From High Jungle to Haute Couture, the Monkey Fur Trend Then and Now

"You know Jessica Lange wore a monkey coat in American Horror Story right?" 

"Wait, what?"

"Monkey. And that's a monkey coat right there." 

   This was the exchange I had with a vintage dealer back in 2014 while I was at his shop perusing his treasures. He had Dior, Comme des Garçons, Junya, and this coat made of long black hair that eerily reminded me of my own. 

                                                         Jessica Lange as Elsa Mars in American Horror Story: Freakshow, 2014

"It's from the 1930's-  Gold Coast monkey." 

"Is it for sale?"

"No. It's too rare. I'm keeping it for the shop."

  Rare indeed. The capelet I'd been handling was from the 1930's, it was made out of Colubus monkey fur. Colubi (the plural form) are Old World monkeys native to Equatorial Guinea, south west Cameroon, and central and north-western Gabon. Their fur is quite long, over five inches, shiny and slightly coarse, its use for clothing was popular from the mid-nineteenth century to the mid 1940's.  

    Elsa Schiaparelli, famed surrealist designer, was known for her use of monkey fur in her designs from the 30's and late 40's. So much that in 2014 the house's creative director, Marco Zanini, carried out his own rendition of monkey fur for the  Schiaparelli Fall 2014 couture collection  using glycerin-treated ostrich feathers instead. 

 

Elsa Schiaparelli, date & photographer unknown

 

Elsa Schiaparelli gloves and boots, Spring Summer 1938

(10/10 would still wear those shoes)

   It was from Schiaparelli's haute couture shows that monkey fur diffused into the ready-to-wear collections of North American and European designers. So distinguished and popular was monkey fur during the early 40's that even fledgeling actress, known still as Norma Jeane Baker, wrote about wanting a Gold Coast monkey coat in 1944. Baker would wear her own Colubus coat in 1948 to the premier of the film The Emperor Waltz, only this time she called herself Marilyn Monroe. 

                                                                          Marilyn Monroe and Mickey Rooney, May 26, 1948

   It was around the 40's that the Colubus monkey population dropped drastically in the wild (due to over hunting). It was also around this time that the trade and sale of monkey fur became more strict and in some countries its possession was later completely banned (as we saw in 2006 Celebrity Big Brother when Pete Burns, a contestant on the show, had his monkey coat confiscated by the authorities).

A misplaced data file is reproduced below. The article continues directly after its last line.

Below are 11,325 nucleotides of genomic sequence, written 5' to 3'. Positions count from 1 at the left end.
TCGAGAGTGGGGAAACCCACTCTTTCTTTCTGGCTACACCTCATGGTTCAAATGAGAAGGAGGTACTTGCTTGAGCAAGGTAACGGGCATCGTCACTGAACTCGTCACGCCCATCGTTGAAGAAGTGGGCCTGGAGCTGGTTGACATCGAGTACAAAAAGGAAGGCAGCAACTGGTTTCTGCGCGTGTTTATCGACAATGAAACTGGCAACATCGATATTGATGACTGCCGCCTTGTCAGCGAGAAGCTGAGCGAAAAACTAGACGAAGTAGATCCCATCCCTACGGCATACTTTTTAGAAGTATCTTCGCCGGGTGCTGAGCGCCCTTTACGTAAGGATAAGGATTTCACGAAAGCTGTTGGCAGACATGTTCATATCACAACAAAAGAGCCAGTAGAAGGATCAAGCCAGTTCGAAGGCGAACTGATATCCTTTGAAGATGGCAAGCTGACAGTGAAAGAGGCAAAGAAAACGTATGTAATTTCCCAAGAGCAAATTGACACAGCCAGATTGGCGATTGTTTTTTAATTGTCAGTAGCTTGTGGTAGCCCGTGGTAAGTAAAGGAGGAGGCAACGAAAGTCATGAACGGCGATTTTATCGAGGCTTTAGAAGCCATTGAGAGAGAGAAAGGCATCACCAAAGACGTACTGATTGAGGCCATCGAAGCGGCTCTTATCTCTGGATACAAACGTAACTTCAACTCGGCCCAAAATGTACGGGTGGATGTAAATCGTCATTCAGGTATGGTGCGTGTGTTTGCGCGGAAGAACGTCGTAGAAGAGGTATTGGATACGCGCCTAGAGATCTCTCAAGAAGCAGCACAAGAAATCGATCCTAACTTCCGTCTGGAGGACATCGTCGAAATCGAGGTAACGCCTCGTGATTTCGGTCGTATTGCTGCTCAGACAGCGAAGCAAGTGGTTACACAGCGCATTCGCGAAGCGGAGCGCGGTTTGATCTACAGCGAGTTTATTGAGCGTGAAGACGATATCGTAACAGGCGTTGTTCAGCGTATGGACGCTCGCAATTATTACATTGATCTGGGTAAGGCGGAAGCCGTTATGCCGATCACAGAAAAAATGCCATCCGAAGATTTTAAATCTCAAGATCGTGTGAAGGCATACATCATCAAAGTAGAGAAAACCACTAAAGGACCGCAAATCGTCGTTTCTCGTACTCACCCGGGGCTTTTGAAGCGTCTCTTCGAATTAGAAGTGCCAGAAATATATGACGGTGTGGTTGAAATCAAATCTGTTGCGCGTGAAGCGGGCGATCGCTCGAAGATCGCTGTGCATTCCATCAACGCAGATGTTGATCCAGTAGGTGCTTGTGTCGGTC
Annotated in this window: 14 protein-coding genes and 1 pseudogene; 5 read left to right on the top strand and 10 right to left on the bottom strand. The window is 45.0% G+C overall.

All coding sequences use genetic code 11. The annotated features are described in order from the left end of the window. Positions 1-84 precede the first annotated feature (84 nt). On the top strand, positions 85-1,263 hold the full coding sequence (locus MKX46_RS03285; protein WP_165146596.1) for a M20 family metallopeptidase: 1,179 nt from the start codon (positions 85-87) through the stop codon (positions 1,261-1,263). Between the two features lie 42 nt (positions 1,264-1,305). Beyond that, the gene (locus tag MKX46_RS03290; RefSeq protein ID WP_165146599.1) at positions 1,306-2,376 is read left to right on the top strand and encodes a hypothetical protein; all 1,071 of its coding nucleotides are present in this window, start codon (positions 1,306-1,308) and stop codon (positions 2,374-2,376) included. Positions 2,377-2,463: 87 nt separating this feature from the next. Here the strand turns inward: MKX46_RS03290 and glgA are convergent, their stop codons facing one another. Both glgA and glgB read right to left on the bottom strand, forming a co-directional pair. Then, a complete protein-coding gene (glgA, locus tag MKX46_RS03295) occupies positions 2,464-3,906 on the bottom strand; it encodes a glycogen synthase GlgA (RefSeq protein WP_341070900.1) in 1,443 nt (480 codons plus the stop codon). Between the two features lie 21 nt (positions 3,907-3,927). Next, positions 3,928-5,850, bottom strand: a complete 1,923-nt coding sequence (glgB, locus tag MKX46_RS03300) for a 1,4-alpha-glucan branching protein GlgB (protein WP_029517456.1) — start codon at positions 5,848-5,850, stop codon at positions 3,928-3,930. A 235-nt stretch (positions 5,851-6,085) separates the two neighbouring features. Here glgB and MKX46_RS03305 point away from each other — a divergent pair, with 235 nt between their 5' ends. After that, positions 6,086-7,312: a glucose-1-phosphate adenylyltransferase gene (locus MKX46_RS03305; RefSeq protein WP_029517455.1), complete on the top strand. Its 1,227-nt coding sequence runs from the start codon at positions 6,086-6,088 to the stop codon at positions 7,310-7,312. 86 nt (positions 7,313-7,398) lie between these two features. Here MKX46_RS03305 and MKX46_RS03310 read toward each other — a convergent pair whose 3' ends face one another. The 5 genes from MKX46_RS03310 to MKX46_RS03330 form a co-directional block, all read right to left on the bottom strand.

Bitch, don't touch my coat

    Monkey fur has definitely enjoyed its popularity with several notable figures throughout history: icons from the 60's and 70's Mick and Bianca Jagger, and Loulou de la Falaise wore the monkey tresses. Supermodel-muse Kate moss wore the fur in 2006 and brooding designer Michele Lamy sported monkey in 2013. 

 

   I was pretty excited when I came across another monkey coat about 2 weeks ago. I do have to admit I found it a bit bizarre but after doing the research (and yes it's legal to buy in the United States) I found the piece's history fascinating. The Colubus monkey coat currently up for sale on Pechuga Vintage has a Bencha label and it coincides with the name that Marilyn Monroe alluded to in 1944, which leads me to believe that the coat is from this time period.

   This specific piece is in excellent condition, best fitting a size M women's, size S in men's. If you wish to see more pictures please click here. I hope you all learned as much as I did! If you have any questions please feel free to send me an e-mail or leave a comment below! 

 

Thanks for reading and until next time!

 

Johnny Valencia

Owner

 

 



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